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Stomach and Churning

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					Stomach and Churning

            By
Ryan Esdale and Tom Fielder
                 Why?
The stomach churns to digest food – this is
the mechanical breaking down of food (not
the chemical).
                  How?
The wall of the stomach has layers of muscle.
 The churning action is made by the outer
 wall of muscle.
                  When?
Churning is an involuntary action that occurs
 about every 20 seconds.
             Why? (again)
Churning helps mix the food with gastric juice
 to break it up into smaller pieces. Only
 when the food is sufficiently broken up can
 it leave the stomach and move into the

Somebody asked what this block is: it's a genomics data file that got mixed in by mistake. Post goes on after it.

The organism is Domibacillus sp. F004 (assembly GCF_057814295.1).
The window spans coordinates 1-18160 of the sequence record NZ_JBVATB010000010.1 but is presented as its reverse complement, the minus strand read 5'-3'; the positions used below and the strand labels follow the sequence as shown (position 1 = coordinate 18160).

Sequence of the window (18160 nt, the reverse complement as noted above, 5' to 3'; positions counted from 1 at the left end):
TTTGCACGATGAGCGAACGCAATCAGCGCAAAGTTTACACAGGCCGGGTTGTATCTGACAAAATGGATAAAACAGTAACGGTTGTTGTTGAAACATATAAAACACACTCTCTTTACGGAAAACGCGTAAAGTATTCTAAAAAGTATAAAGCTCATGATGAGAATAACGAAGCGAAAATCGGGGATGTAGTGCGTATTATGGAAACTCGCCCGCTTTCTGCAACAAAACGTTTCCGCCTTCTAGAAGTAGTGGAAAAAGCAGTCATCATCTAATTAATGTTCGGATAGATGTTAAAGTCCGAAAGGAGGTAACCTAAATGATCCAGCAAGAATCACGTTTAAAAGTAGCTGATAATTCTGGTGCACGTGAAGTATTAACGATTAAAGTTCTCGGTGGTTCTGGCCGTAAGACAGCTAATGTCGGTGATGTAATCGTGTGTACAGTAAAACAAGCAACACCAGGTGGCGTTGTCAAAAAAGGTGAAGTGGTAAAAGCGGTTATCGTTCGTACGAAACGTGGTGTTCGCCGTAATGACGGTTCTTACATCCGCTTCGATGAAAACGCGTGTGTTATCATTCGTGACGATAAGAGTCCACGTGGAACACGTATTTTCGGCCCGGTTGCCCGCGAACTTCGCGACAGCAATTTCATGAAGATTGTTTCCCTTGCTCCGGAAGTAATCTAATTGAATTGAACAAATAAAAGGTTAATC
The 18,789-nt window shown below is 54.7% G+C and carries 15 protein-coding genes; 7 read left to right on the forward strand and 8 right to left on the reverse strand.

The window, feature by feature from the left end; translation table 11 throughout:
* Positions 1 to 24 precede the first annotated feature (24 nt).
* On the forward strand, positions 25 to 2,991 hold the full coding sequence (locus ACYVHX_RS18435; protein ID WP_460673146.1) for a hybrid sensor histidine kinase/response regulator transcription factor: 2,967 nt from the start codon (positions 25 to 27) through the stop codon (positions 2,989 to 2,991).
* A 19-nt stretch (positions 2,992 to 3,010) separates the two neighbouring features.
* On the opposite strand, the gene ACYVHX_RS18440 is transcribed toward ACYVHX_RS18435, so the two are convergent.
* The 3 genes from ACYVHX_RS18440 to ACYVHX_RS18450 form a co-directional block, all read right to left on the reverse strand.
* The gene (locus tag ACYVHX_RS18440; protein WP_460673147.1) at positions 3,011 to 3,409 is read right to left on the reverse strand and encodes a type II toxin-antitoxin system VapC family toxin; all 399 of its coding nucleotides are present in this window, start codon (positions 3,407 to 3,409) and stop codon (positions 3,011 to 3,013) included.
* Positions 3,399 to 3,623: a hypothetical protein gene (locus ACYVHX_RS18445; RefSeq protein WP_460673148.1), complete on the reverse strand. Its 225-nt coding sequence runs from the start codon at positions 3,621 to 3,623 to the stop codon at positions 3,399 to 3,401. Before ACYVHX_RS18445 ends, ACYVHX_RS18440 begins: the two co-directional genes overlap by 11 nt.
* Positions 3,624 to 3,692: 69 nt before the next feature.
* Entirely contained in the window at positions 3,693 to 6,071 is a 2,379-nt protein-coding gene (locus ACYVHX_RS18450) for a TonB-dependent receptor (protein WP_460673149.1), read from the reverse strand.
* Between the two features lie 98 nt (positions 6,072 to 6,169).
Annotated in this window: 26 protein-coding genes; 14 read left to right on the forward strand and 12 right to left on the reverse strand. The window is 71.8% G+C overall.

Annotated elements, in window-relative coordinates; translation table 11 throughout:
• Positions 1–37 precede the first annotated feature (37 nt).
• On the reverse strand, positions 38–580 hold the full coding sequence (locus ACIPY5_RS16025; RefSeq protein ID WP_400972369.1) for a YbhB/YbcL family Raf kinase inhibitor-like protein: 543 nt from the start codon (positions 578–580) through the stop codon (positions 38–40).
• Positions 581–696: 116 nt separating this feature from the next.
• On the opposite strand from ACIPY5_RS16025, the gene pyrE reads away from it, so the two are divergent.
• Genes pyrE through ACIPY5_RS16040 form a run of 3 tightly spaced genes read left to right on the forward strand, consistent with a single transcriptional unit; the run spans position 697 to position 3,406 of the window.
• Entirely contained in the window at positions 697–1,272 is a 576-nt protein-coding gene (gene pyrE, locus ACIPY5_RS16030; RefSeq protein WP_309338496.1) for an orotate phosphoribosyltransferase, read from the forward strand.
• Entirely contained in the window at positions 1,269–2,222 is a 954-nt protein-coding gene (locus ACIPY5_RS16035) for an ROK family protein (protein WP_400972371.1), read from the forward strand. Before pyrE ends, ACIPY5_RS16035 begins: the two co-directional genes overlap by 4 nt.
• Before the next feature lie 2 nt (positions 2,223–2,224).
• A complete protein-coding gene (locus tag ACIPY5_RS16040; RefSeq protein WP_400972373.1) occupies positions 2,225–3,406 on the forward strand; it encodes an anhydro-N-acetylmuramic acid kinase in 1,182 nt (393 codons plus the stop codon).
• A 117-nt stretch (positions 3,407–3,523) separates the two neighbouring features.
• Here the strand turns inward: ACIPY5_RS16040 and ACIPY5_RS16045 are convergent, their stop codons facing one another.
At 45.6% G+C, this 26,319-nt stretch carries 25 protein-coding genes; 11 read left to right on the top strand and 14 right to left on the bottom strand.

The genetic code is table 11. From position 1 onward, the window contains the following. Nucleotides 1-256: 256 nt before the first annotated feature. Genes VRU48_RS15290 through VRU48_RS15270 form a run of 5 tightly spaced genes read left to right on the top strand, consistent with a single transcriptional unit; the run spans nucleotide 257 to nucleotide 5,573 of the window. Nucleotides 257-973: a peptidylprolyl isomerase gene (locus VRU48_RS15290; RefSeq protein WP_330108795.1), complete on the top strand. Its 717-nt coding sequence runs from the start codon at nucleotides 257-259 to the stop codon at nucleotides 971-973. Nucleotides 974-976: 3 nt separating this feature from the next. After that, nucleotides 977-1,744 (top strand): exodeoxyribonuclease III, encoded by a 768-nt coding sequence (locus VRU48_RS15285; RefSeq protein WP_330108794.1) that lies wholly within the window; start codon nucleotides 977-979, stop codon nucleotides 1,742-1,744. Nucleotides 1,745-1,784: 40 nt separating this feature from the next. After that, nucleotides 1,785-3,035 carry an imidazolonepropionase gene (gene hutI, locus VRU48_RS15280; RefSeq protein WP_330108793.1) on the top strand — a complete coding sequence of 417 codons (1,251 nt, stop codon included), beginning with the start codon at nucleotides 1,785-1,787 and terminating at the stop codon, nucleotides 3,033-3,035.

small intestine.
          If it all goes wrong!!
Dysmotility means ‘slow or unco-ordinated
 movement’ and is when the stomach takes too
 long to empty. Instead of the food moving down to
 the small intestine, it just sits there. As a result,
 you might feel queasy or have a heavy, bloated
 stomach, as if you have eaten a huge meal when
 you have only eaten normally. Sometimes, in bad
 cases, the stomach’s normal churning process can
 almost go into reverse and the food is forced back
 up!!!

				
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posted:4/6/2010
language:English
pages:6